Another quickie today. Before we get to the technical goods, I thought I’d share an update on the family situation. We have both “bonus” children home safe and sound, and everyone is settling in just fine. The hectic nature of the trip, and post-trip excitement has reduced the time I have to work on a good detailed post this week, so I apologize in advance for the lack of substance I may be about to present. I will review this post, and possibly do a more in-depth review of this tool to flesh out the details another day. On to the spotlight!
John the Ripper is a staple tool for cracking passwords. If you can get your hands on a set of hashed passwords, you can use this tool to make an attempt at cracking them. It does a fair job on any standard system, but some people build elaborate rigs to throw as much computing power at the tool (or a modified version of it for distributed cracking) to reduce the time it takes to crack some of the more complex passwords a user might set.
You can feed it a dictionary file, tell it to try different permutations of each word, and even brute force all characters in a set using various flags. Different people have different routines for running it, but my general work flow is to kick it off on one machine with a dictionary of common words, and on another machine with a brute force crack, and just let it hum. I don’t have an elaborate rig, and I’ve never tried to crack a password I wasn’t asked to crack for work purposes (outside of my own lab/gear, of course.) It can take a while to crack some passwords, but if you have the time and / or horse power, you can crack most password hash schemes. It can handle simple hashes such as what you might generate with OpenSSL, as well as Windows hashes such as NTLM.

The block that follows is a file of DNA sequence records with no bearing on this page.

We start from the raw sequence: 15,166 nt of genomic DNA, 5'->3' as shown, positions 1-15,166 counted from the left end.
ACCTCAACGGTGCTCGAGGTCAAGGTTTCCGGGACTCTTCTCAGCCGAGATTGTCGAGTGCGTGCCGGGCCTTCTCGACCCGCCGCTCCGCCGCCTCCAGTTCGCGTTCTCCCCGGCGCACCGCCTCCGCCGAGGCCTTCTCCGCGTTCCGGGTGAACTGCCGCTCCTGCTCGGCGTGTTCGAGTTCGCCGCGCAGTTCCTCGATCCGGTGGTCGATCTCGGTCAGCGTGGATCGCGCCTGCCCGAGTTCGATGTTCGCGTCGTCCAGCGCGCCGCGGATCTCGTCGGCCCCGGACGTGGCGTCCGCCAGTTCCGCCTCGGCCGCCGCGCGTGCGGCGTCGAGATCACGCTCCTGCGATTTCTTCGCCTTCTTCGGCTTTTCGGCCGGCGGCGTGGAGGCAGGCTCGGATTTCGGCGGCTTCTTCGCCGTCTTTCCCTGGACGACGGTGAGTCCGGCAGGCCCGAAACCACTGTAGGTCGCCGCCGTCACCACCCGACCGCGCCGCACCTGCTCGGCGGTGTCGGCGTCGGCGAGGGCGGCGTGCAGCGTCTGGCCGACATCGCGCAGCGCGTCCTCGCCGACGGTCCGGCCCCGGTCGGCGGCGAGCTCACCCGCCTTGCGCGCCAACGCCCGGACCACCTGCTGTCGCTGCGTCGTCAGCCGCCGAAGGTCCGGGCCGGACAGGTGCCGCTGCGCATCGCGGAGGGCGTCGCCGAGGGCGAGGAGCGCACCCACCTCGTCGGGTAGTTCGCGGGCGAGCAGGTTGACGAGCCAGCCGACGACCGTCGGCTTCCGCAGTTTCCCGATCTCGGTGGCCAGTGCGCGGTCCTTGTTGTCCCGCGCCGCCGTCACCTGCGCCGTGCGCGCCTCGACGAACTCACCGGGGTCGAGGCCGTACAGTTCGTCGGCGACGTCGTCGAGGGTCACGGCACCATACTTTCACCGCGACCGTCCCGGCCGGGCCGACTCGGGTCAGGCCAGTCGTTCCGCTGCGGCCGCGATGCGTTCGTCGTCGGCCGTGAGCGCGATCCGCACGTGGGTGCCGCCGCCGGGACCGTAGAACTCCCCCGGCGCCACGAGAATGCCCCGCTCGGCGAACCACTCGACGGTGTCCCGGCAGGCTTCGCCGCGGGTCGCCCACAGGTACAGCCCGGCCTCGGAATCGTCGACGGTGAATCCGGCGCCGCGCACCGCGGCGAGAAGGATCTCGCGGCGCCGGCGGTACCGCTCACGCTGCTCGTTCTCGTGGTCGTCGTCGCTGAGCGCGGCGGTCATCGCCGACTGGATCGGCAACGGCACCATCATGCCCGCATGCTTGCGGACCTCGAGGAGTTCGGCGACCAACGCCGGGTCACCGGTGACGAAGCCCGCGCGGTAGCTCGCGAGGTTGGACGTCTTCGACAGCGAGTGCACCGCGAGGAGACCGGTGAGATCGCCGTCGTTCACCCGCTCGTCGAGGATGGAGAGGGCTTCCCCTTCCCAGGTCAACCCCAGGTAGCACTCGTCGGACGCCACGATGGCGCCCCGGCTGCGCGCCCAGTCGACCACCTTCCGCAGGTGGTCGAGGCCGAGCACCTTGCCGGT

Oddly enough, during my SANS Sec504 class, the one hash scheme I had trouble with was md5. I used another tool (Cain/Abel) on a Windows machine to crack that while john sat and choked on it. I think it was because of the version of john that was provided with the class materials.
Just a reminder that John is used for brute forcing / dictionary attacking an already retrieved set of password hashes. Other tools are often used to brute force passwords as actual login attempts to a machine. This is a better tool if you can get the hashes, because it doesn’t actually attempt to log into anything, and thus doesn’t lock out any accounts due to too many failures, or leave a bunch of failed login attempts in a log file somewhere.
And after all of that, I’m not showing any examples for this command for today’s post. I think I will definitely do a follow up article for that, instead.
Until next time, go hug a family member. Or a friend. Your imaginary one, if noone else will do.